Directors Duties and Environmental Sustainability in Africa: Attempts and Proposals for Reforms

Directors Duties and Environmental Sustainability in Africa: Attempts and Proposals for Reforms.


In an era of climate crises, widening income disparities, and environmental problems such as pollution and destruction of crops, there are calls for greater environmental responsibility. This is particularly true as the environmental impact of corporate activities has affected the livelihoods of communities in the continent, whose major occupation is fishing and farming. This has seriously threatened the attainment of the United Nations 2030 Agenda for Sustainable Development. The unsustainable activities of many companies operating in Africa have been largely insulated by the shareholder primacy model of corporate law which dominates corporate legislation in the continent. This paper argues that the current governance model lacks the capacity to change the behaviour of directors and encourage consideration of environmental concerns. They have failed to transition corporations unto a sustainable path.

Using Nigeria and South Africa as case studies this research aims to investigate the potential expansion of directors’ duty ‘to act in good faith in the best interests of the company’ so that consideration of the environment is brought within the ambit of directors’ duties across corporate regulation in Africa. The paper concludes that although a one size fits all approach does not apply to all jurisdictions, lessons from Nigeria and South Africa can serve as examples to represent many problems that are commonly shared by developing countries. Regarding extractive industries, the paper argues that the sustainability of the environment has become so crucial that the standard models will no longer meet requirements. The current threats, which have been addressed by recent COPs means that a radical rethink is called for, one that puts even the multiple and sometimes divergent interests of stakeholders behind the single interest of environmental sustainability. The seminar concludes by suggesting an alternative to the two dominant models, shareholder primacy and stakeholder model, one which slightly puts the environment above all other considerations.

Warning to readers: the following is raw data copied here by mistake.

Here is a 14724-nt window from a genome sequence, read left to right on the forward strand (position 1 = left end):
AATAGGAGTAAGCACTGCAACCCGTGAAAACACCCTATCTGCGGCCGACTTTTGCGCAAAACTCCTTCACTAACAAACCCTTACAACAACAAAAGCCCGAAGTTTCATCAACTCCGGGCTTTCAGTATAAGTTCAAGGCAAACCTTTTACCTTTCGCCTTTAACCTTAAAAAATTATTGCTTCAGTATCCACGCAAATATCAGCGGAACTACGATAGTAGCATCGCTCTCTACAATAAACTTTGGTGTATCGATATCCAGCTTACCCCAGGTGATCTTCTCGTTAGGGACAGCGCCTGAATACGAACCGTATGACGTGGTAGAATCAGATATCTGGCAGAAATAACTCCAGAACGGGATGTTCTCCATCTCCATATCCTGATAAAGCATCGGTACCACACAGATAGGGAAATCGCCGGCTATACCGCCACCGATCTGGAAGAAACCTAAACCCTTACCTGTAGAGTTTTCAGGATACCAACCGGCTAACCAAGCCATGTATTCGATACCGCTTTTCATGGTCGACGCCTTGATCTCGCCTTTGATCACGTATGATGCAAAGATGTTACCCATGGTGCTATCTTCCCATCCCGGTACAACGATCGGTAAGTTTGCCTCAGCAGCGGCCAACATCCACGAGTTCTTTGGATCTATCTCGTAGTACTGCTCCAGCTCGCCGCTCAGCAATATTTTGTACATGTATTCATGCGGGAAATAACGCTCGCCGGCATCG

Event practicalities and joining details

The seminar will be moderated by Dr Colin Mackie, School of Law, University of Leeds.

All welcome. This is a free event, though registration is required via Eventbrite.

Joining instructions will be sent 24 hours before the event via email once you have registered.